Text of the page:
Inderscience Publishers

Cold Turkey? Dealing with agricultural trade liberalisation

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Turkey has a particular interest in the WTO agricultural negotiations in view of its significant agricultural sector. This paper undertakes a quantitative analysis of trade liberalisation and its impact on Turkish agriculture. We use UNCTAD's Agricultural Trade Policy Simulation Model (ATPSM). A likely scenario suggests that Turkey may face higher import bills as world prices for cereals are expected to rise. They are likely to offset the expected gains from its exports of pulses, vegetables and fruits. Livestock producers, who would face lower import prices, would be the losers while cereal producers would be the winners at least on the short-run. Livestock and cereal production continue to be the least productive activities, mainly because the state intervention of the past has discouraged investment and adoption of innovations. Government involvement in production, processing and marketing of agricultural goods may have hindered rather than helped the sector to become more competitive.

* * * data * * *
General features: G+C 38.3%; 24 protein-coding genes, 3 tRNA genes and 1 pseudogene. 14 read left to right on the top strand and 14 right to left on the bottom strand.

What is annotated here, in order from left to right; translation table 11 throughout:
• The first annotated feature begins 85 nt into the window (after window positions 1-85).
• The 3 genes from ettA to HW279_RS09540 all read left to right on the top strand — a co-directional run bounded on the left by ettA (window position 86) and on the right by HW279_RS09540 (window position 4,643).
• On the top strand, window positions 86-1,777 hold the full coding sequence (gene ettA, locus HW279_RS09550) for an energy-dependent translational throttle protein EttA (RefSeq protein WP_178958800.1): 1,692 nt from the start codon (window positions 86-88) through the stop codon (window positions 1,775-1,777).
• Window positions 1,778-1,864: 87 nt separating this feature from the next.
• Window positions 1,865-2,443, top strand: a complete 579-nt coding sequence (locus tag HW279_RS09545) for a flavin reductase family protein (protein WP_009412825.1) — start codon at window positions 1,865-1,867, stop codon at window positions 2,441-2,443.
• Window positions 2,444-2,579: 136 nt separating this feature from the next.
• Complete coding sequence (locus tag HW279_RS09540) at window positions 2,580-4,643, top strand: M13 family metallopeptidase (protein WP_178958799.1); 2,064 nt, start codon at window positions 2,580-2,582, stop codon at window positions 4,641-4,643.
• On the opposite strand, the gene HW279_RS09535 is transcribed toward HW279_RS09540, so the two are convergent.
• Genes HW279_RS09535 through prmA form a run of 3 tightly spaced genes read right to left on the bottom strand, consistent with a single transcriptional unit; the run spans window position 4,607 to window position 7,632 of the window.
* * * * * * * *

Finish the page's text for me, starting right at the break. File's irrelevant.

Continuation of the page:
Keywords: Turkey, WTO negotiations, tariffs, rural development, trade liberalisation, subsidies, agricultural trade policy, simulation modelling, ATPSM, agricultural imports, agricultural exports, trade distortions, agreement on agriculture, Turkish agriculture, World Trade Organization, competitiveness

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